To Bond With Humans, Robots Are Learning to Laugh at the Right Time
It's no joke. Scientists are teaching robots the nuances of laughter.
Leslie KatzFormer Culture Editor
Leslie Katz led a team that explored the intersection of tech and culture, plus all manner of awe-inspiring science, from space to AI and archaeology. When she's not smithing words, she's probably playing online word games, tending to her garden or referring to herself in the third person.
Third place film critic, 2021 LA Press Club National Arts & Entertainment Journalism Awards
Anyone who's shared a laugh with a friend knows how deeply bonding humor can be. So it stands to reason our future robot companions have a better chance of winning our trust and affection if they can laugh with us.
But just because a robot tells jokes doesn't mean it can respond to them appropriately. Did a comment warrant a polite robot giggle or an all-out bot belly laugh? The right response could mean the difference between an approachable android and a metallic boor.
That's why Japanese researchers are attempting to teach humorless robot nerds to laugh at the right time and in the right way. Turns out training an AI to laugh isn't as simple as teaching it to respond to a desperate phone tree plea to cancel a subscription. "Systems that try to emulate everyday conversation still struggle with the notion of when to laugh," reads a study published Thursday in the journal Frontiers in Robotics and AI.
The study details the team's research into developing an AI conversational system focused on shared laughter to make chatter between humans and robots more natural. They envision it being integrated into existing conversational software for robots and agents, which are already learning to detect emotions and deal with open-ended complexity like vague human commands.
"We think one of the important functions of conversational AI is empathy," Koji Inoue, an assistant professor of informatics at Japan's Kyoto University and the study's co-author, said in a statement. "Conversation is, of course, multimodal, not just responding correctly. So we decided that one way a robot can empathize with users is to share their laughter."
The key is that the system not only recognizes laughter, it also decides whether to laugh in response and then chooses the right type of laughter for the occasion. "The most significant result of this paper is that we have shown how we can combine all three of these tasks into one robot," Inoue said. "We believe that this type of combined system is necessary for proper laughing behavior, not simply just detecting a laugh and responding to it."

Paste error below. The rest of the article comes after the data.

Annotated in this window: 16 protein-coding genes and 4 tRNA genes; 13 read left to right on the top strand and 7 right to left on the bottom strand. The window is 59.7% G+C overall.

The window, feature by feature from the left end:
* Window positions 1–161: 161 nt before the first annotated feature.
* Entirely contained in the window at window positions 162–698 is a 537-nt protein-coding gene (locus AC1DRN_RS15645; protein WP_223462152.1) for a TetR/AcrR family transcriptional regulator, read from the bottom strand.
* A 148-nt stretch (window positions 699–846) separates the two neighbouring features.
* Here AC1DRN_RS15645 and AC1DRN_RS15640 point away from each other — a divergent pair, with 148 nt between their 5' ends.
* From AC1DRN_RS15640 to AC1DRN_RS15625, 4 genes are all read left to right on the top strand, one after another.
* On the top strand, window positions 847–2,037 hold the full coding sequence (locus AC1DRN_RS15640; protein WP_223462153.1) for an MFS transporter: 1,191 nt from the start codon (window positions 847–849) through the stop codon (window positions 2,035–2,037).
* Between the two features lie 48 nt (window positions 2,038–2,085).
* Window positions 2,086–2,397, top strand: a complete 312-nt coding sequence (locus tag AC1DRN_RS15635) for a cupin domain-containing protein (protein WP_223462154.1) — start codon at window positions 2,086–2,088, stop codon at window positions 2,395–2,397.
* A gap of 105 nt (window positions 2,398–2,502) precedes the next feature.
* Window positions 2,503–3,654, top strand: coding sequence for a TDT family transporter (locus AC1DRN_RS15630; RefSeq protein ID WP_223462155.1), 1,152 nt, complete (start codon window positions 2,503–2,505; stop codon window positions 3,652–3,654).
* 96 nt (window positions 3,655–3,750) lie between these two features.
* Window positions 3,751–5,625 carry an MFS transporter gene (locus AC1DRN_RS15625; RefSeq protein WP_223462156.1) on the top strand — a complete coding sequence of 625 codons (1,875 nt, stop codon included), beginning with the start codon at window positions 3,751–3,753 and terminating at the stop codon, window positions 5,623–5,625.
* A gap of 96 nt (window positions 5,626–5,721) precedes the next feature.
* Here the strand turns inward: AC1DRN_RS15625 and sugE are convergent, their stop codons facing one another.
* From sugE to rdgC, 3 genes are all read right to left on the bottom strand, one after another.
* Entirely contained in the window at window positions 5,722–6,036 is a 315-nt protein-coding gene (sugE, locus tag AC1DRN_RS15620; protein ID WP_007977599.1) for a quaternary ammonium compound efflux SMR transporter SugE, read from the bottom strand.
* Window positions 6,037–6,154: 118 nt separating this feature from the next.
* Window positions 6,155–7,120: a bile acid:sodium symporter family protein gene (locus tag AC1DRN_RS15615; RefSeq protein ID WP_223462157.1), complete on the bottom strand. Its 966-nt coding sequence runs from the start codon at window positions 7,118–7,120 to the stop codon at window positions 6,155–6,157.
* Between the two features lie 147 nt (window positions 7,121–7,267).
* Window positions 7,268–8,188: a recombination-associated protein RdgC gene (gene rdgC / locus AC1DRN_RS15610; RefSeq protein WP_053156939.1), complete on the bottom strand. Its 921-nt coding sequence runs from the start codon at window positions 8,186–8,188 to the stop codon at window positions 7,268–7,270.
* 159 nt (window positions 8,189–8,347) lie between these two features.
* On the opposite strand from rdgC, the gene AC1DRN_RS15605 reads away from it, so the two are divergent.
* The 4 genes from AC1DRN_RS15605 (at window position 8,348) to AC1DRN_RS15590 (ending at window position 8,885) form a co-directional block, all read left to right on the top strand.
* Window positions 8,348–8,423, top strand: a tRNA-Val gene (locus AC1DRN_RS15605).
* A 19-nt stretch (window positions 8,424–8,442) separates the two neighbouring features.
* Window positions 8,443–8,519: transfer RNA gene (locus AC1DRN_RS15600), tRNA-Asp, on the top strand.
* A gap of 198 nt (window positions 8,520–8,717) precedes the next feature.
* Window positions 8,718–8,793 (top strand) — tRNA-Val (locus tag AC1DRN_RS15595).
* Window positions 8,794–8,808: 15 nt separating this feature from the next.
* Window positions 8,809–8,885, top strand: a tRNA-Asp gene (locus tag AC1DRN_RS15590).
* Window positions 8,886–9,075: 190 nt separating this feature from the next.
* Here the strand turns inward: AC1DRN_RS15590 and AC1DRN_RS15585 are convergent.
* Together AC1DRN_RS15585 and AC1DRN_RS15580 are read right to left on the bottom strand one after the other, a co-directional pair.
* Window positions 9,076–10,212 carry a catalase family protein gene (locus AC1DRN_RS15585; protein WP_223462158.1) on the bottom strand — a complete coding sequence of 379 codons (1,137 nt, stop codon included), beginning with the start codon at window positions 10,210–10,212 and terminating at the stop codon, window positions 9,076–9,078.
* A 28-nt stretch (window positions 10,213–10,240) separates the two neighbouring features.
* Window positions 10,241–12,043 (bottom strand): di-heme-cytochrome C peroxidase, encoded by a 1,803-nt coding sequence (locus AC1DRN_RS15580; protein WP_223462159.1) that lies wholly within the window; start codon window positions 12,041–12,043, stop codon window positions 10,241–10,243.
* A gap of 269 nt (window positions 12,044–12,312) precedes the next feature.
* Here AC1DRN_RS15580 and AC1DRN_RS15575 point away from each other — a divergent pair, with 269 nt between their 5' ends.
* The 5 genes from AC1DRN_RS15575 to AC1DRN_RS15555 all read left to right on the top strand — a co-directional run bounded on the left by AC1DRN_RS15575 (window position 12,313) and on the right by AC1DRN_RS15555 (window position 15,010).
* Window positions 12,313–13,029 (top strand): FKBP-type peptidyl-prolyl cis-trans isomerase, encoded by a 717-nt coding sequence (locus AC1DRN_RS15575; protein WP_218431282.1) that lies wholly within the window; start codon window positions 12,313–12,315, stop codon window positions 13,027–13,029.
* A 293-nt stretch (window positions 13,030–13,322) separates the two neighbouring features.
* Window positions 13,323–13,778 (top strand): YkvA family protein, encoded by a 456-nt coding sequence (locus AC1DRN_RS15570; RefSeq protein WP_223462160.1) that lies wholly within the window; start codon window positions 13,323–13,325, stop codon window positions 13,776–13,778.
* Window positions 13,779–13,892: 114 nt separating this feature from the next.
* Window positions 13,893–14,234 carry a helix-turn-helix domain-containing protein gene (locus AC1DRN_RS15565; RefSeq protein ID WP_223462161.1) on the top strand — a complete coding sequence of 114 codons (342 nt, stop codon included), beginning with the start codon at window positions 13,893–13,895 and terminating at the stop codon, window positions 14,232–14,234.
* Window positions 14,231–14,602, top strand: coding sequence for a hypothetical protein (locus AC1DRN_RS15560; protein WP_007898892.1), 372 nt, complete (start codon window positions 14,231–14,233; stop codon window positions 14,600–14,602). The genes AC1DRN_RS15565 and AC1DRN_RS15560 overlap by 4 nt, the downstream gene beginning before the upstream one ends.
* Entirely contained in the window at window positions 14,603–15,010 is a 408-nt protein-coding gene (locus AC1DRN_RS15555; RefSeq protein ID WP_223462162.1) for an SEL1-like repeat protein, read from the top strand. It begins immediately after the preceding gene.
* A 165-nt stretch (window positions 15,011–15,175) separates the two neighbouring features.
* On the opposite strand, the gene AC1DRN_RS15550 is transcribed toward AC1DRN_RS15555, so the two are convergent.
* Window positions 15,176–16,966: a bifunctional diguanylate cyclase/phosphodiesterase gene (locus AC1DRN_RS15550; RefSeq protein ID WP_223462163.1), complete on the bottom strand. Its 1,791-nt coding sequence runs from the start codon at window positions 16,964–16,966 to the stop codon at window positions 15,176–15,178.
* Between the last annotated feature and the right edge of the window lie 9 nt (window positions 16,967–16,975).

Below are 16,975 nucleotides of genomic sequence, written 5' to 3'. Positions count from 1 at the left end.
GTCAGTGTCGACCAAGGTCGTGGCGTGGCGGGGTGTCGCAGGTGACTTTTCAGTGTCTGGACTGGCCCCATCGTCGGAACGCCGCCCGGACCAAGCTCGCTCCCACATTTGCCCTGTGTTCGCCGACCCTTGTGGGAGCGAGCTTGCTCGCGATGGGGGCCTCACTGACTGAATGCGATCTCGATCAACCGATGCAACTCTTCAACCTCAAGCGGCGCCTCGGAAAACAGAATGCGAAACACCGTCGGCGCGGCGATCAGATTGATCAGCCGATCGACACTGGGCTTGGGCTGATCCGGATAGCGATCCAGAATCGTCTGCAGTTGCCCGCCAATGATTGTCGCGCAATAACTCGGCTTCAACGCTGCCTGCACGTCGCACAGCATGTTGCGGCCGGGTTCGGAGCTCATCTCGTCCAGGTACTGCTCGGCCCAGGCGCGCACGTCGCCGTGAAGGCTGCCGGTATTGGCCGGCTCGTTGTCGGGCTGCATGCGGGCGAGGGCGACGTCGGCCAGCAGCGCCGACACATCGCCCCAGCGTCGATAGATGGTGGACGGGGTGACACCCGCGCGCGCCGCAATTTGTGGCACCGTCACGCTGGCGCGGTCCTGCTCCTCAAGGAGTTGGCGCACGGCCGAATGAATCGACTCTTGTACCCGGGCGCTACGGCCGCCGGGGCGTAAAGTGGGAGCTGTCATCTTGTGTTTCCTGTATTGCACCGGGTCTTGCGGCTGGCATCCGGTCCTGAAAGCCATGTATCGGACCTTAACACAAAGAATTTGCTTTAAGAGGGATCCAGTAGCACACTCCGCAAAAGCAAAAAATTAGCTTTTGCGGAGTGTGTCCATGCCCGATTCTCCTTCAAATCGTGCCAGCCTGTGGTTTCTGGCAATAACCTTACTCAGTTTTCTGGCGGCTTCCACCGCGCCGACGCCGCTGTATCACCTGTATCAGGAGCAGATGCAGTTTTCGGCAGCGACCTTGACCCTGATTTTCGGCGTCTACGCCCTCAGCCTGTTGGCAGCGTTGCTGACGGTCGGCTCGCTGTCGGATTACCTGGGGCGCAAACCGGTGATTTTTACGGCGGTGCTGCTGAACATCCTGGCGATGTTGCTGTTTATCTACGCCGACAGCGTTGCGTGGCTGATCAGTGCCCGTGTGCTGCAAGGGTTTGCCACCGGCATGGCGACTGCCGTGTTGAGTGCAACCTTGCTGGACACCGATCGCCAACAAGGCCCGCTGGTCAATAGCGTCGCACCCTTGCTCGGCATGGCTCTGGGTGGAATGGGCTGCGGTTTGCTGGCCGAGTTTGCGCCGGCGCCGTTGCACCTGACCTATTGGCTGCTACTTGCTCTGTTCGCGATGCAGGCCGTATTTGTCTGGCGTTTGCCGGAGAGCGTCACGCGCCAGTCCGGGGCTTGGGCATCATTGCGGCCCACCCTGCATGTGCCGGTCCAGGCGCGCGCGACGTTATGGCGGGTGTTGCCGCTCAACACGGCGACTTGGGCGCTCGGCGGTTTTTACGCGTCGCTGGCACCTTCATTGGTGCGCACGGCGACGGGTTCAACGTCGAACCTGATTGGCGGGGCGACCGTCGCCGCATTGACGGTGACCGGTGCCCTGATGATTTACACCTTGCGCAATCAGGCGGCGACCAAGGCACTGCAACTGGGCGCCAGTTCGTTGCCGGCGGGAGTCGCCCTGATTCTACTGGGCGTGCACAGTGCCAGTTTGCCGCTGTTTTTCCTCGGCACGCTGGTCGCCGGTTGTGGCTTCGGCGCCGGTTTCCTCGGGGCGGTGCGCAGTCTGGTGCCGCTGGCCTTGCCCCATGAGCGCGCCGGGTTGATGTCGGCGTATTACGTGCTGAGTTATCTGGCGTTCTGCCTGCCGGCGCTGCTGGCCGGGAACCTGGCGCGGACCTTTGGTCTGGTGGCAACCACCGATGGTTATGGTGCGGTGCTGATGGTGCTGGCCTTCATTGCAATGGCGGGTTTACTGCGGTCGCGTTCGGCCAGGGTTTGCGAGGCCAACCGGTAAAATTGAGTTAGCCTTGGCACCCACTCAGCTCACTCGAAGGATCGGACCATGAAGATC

To gather training data on the frequency and types of shared laughter, the team tapped Erica, an advanced humanoid robot designed by Japanese scientists Hiroshi Ishiguro and Kohei Ogawa, as a platform for studying human-robot interaction. Erica can understand natural language, has a synthesized human voice and can blink and move her eyes when listening to humans go on about their people problems.
The researchers recorded dialogue between male Kyoto University students who took turns chatting face-to-face with Erica as amateur actresses in another room teleoperated the bot via microphone. The scientists chose that setup knowing there'd naturally be differences between how humans talk with each other and how they talk with robots, even those controlled by another human.
"We wanted, as much as possible, to have the laughter model trained under the similar conditions to a real human-robot interaction," Kyoto University researcher Divesh Lala, another co-author of the study, told me.
Based on the interactions, the researchers created four short audio dialogues between humans and Erica, who was programmed to respond to conversations with varying levels of laughter, from none at all to frequent chuckles in response to her human conversational buddies. Volunteers then rated those interludes on empathy, naturalness, likeness to humans, and understanding.
The shared-laughter scenarios performed better than the ones where Erica never laughs or laughs every time she detects a human laugh without using the other two subsystems to filter context and response.
The Kyoto University researchers have already programmed their shared-laughter system into robots besides Erica, though they say the humanoid howls could still be more natural sounding. Indeed, even as robots becoming increasingly lifelike, sometimes unsettlingly so, roboticists concede that infusing them with their own distinct humanlike traits poses challenges that go beyond coding.
"It may well take more than 10 to 20 years before we can finally have a casual chat with a robot like we would with a friend," Inoue said
Erica, needless to say, isn't ready for the stand-up circuit yet. But it's intriguing to think there may soon come a day when it truly feels like she gets your jokes.